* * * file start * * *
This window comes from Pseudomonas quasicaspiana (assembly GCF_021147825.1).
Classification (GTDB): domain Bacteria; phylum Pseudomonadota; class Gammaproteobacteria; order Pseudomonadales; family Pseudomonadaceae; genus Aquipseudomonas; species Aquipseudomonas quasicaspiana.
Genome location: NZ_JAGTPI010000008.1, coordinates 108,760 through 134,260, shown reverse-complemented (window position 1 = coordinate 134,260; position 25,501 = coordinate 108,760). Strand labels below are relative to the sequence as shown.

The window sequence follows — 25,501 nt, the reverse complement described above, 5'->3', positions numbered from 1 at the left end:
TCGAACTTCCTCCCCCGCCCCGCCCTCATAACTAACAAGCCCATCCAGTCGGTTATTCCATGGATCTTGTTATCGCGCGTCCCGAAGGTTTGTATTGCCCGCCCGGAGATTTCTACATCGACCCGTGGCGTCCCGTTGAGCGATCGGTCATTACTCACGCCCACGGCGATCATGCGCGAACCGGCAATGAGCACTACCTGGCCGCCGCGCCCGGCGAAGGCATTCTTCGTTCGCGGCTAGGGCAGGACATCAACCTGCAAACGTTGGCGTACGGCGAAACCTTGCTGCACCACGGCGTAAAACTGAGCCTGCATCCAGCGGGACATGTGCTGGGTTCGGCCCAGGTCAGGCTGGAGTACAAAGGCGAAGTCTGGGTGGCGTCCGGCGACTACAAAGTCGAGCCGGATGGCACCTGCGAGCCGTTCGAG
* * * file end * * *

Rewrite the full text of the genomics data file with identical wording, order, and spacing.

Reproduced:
This window comes from Pseudomonas quasicaspiana (assembly GCF_021147825.1).
Classification (GTDB): domain Bacteria; phylum Pseudomonadota; class Gammaproteobacteria; order Pseudomonadales; family Pseudomonadaceae; genus Aquipseudomonas; species Aquipseudomonas quasicaspiana.
Genome location: NZ_JAGTPI010000008.1, coordinates 108,760 through 134,260, shown reverse-complemented (window position 1 = coordinate 134,260; position 25,501 = coordinate 108,760). Strand labels below are relative to the sequence as shown.

The window sequence follows — 25,501 nt, the reverse complement described above, 5'->3', positions numbered from 1 at the left end:
TCGAACTTCCTCCCCCGCCCCGCCCTCATAACTAACAAGCCCATCCAGTCGGTTATTCCATGGATCTTGTTATCGCGCGTCCCGAAGGTTTGTATTGCCCGCCCGGAGATTTCTACATCGACCCGTGGCGTCCCGTTGAGCGATCGGTCATTACTCACGCCCACGGCGATCATGCGCGAACCGGCAATGAGCACTACCTGGCCGCCGCGCCCGGCGAAGGCATTCTTCGTTCGCGGCTAGGGCAGGACATCAACCTGCAAACGTTGGCGTACGGCGAAACCTTGCTGCACCACGGCGTAAAACTGAGCCTGCATCCAGCGGGACATGTGCTGGGTTCGGCCCAGGTCAGGCTGGAGTACAAAGGCGAAGTCTGGGTGGCGTCCGGCGACTACAAAGTCGAGCCGGATGGCACCTGCGAGCCGTTCGAG